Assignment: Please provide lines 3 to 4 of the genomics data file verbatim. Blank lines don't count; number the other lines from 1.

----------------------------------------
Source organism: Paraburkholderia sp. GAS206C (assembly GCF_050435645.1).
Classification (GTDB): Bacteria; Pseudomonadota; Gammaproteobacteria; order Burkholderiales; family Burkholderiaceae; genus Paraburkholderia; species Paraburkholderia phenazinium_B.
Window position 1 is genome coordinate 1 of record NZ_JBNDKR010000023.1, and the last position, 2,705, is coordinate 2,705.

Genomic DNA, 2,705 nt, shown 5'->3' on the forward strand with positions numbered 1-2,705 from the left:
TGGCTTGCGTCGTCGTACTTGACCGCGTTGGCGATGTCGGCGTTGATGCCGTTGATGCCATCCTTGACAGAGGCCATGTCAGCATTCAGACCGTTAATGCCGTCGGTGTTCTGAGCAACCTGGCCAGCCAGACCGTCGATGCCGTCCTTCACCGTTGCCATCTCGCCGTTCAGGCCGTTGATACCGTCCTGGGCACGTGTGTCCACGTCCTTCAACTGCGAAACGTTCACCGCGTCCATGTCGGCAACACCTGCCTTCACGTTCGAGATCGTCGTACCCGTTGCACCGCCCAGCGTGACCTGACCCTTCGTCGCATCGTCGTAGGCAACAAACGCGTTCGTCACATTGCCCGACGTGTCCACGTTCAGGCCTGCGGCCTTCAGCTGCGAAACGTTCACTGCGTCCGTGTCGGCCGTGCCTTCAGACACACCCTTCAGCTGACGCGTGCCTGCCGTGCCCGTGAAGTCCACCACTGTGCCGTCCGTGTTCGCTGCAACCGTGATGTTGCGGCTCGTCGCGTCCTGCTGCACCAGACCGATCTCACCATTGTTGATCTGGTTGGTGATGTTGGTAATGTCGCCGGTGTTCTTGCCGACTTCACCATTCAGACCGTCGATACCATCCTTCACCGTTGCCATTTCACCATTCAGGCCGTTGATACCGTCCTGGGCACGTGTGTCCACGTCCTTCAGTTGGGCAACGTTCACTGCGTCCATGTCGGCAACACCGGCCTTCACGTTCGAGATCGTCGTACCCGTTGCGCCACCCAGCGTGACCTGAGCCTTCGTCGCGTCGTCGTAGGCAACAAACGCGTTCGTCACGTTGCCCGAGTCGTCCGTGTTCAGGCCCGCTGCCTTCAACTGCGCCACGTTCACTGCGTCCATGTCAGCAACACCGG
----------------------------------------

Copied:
Window position 1 is genome coordinate 1 of record NZ_JBNDKR010000023.1, and the last position, 2,705, is coordinate 2,705.

Genomic DNA, 2,705 nt, shown 5'->3' on the forward strand with positions numbered 1-2,705 from the left: